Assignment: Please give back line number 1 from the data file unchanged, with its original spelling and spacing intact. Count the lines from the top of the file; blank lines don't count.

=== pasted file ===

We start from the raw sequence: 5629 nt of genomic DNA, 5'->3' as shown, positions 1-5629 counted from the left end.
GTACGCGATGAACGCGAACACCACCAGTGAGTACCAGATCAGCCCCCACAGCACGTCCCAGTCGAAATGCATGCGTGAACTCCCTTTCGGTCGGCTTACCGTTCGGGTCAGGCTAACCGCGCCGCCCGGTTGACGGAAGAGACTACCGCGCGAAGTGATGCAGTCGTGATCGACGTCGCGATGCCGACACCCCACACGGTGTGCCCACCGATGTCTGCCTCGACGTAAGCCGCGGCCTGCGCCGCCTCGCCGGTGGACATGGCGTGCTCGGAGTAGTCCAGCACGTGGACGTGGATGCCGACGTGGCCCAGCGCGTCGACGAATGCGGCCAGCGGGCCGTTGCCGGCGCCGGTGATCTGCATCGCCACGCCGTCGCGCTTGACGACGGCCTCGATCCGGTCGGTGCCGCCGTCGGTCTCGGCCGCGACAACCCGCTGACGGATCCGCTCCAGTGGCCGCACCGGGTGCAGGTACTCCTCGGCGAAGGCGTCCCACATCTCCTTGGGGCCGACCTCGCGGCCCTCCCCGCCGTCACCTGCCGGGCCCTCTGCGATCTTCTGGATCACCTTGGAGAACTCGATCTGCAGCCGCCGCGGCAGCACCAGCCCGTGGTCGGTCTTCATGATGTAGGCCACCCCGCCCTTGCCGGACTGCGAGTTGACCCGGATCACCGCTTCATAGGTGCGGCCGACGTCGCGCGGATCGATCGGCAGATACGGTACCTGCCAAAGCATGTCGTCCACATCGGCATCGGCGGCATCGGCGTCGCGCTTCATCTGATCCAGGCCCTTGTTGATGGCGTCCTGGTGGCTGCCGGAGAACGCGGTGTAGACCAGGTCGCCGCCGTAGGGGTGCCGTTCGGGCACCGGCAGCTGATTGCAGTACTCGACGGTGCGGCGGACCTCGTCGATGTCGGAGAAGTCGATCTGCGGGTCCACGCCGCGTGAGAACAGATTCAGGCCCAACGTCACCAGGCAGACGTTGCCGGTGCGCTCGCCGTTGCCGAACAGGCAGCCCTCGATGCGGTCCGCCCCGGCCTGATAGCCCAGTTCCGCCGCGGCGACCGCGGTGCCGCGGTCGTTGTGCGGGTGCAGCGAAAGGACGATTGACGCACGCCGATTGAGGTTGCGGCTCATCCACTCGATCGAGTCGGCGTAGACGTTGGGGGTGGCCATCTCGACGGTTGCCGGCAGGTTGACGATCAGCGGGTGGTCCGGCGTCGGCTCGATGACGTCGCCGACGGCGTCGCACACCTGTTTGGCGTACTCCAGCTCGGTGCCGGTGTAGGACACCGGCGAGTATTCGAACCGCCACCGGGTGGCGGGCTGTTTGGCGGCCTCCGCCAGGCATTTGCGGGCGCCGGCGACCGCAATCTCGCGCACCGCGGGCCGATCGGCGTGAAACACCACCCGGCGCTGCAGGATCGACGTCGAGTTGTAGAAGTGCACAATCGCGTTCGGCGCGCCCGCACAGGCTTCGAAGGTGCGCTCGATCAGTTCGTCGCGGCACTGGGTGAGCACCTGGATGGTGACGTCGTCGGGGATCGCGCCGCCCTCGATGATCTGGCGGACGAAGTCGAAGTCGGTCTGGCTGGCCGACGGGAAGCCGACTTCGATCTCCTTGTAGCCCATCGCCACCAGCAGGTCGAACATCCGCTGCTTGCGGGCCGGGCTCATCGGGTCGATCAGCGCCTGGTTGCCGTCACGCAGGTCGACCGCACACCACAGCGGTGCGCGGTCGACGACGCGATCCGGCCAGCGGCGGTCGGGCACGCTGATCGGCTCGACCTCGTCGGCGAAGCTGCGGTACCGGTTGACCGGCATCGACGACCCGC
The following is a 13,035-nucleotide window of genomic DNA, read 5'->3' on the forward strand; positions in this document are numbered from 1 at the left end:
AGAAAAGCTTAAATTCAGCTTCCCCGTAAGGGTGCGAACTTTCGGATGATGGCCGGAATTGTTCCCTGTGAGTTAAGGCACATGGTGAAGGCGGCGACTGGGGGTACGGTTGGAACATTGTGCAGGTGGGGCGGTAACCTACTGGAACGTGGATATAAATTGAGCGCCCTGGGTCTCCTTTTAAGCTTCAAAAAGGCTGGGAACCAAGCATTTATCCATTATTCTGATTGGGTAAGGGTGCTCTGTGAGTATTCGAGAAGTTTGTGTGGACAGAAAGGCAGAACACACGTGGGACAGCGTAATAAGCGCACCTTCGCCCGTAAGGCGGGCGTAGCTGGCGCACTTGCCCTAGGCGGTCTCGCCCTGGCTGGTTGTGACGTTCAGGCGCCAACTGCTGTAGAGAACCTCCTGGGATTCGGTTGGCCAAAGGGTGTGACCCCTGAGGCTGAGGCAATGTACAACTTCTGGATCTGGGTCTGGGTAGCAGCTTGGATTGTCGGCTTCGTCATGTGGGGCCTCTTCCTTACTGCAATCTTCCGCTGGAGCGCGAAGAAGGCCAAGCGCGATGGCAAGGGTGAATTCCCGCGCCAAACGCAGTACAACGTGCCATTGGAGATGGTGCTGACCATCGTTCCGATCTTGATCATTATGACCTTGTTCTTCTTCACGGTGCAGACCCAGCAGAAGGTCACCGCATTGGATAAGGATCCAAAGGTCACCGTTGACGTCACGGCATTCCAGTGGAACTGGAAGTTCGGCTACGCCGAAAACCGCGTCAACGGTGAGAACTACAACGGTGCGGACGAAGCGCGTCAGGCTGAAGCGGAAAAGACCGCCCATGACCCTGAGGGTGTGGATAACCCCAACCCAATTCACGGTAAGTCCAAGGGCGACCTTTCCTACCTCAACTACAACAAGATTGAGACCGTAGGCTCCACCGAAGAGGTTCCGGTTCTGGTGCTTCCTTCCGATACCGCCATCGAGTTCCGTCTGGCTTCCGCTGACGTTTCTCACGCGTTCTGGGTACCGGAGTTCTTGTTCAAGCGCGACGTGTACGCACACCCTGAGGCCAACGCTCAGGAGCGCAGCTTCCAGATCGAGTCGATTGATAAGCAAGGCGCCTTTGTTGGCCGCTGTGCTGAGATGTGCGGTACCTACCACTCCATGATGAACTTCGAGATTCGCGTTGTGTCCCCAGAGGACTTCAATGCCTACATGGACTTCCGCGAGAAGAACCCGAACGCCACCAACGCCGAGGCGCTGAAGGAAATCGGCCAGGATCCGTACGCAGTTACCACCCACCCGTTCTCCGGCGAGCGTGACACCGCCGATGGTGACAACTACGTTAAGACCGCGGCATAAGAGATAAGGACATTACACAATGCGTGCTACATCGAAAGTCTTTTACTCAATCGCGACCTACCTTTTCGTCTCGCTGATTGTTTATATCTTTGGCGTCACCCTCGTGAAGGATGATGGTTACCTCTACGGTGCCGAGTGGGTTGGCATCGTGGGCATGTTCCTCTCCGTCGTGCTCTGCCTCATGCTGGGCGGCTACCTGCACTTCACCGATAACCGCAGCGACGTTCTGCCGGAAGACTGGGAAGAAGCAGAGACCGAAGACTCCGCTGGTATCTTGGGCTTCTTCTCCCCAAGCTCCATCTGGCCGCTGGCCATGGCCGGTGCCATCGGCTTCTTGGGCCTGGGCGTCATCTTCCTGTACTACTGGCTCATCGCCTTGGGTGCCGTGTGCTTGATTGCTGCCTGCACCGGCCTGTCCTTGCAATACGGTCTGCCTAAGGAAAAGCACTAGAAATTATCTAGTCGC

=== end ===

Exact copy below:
We start from the raw sequence: 5629 nt of genomic DNA, 5'->3' as shown, positions 1-5629 counted from the left end.